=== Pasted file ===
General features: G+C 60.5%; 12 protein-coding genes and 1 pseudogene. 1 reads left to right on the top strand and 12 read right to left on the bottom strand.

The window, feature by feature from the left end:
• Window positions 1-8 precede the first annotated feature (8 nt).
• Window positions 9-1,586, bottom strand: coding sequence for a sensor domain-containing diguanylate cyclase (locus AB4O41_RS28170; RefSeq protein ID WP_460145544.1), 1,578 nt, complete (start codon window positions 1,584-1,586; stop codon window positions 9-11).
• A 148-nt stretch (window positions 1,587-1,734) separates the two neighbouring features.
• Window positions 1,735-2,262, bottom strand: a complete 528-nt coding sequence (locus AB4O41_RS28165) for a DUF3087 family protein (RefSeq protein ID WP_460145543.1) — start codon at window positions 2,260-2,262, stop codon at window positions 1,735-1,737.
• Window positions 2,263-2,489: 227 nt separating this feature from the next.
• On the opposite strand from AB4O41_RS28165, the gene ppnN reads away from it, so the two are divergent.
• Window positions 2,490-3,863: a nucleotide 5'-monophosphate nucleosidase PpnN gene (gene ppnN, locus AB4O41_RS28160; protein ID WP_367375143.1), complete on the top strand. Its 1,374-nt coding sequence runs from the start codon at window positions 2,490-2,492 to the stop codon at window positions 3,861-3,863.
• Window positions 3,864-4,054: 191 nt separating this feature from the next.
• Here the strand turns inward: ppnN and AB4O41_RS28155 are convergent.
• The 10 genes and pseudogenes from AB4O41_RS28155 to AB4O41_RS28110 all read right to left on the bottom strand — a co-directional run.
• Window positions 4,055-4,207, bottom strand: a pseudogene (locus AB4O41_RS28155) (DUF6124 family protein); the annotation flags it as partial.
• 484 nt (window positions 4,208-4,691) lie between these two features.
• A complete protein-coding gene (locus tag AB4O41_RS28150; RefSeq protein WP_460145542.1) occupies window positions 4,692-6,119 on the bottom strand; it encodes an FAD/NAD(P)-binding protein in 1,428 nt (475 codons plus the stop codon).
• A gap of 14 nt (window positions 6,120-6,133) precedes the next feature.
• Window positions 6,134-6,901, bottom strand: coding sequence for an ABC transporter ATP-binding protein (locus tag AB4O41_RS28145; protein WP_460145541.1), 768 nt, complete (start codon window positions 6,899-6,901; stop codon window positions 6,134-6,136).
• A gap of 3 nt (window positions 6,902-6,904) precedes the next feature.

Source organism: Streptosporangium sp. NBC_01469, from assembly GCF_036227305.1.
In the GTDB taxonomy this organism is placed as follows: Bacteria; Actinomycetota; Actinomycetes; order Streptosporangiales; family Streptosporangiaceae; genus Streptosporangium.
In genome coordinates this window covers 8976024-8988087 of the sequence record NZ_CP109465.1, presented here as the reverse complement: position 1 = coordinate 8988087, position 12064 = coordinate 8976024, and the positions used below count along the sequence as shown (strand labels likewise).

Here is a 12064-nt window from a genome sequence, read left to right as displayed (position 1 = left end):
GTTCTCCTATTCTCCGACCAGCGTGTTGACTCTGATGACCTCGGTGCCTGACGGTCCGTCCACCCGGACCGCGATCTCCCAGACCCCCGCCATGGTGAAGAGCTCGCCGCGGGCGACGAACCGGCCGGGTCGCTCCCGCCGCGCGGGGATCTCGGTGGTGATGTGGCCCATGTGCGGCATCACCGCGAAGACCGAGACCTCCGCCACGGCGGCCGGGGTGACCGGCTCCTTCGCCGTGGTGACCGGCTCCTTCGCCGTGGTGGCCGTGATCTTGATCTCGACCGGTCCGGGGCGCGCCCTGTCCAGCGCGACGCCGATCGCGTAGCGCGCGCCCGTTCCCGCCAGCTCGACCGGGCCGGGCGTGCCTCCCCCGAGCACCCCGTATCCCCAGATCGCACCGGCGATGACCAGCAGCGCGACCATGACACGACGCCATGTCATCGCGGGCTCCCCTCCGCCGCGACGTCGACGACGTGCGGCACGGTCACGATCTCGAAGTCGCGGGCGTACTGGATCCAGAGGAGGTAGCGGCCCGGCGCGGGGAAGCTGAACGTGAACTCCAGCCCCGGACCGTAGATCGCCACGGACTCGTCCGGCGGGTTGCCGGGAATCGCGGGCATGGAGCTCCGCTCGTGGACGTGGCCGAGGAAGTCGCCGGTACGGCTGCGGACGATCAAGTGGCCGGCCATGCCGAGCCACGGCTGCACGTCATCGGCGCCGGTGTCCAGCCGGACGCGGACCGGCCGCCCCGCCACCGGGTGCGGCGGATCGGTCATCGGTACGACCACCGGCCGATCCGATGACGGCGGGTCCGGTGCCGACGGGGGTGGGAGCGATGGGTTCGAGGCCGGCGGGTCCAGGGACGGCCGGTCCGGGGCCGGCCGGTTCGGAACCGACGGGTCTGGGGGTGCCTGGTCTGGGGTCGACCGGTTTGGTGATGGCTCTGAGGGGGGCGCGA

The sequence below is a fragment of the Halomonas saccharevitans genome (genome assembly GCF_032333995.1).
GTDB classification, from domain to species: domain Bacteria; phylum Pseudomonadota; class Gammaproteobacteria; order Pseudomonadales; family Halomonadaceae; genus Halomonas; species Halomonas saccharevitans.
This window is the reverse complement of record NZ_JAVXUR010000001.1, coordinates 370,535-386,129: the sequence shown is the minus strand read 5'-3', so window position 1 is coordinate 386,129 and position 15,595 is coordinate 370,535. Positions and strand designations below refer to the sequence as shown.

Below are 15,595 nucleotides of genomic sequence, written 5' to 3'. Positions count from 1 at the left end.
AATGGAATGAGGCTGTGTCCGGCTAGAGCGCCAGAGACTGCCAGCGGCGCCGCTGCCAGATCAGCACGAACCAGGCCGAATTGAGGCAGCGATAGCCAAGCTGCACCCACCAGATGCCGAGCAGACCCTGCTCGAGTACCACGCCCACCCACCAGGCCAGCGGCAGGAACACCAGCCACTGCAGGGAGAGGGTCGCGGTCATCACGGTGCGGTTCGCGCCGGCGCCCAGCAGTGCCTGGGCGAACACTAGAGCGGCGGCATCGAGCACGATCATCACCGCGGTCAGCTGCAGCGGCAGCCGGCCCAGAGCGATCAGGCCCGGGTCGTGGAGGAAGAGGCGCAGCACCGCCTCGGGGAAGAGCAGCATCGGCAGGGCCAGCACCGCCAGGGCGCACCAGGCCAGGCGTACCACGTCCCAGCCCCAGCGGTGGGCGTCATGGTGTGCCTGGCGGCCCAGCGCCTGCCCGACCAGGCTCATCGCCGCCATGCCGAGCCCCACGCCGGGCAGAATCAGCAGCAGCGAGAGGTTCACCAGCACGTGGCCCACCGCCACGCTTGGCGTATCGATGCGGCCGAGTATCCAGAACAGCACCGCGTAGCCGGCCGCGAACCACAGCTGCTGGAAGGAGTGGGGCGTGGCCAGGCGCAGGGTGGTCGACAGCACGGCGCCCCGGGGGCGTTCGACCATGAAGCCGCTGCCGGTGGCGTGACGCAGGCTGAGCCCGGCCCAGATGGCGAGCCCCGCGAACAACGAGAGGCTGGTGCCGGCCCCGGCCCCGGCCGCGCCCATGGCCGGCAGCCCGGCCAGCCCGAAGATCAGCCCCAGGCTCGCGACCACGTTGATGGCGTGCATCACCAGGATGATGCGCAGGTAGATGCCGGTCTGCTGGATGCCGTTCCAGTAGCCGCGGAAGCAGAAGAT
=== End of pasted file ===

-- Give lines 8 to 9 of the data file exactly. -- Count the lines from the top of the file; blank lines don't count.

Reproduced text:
• On the opposite strand from AB4O41_RS28165, the gene ppnN reads away from it, so the two are divergent.
• Window positions 2,490-3,863: a nucleotide 5'-monophosphate nucleosidase PpnN gene (gene ppnN, locus AB4O41_RS28160; protein ID WP_367375143.1), complete on the top strand. Its 1,374-nt coding sequence runs from the start codon at window positions 2,490-2,492 to the stop codon at window positions 3,861-3,863.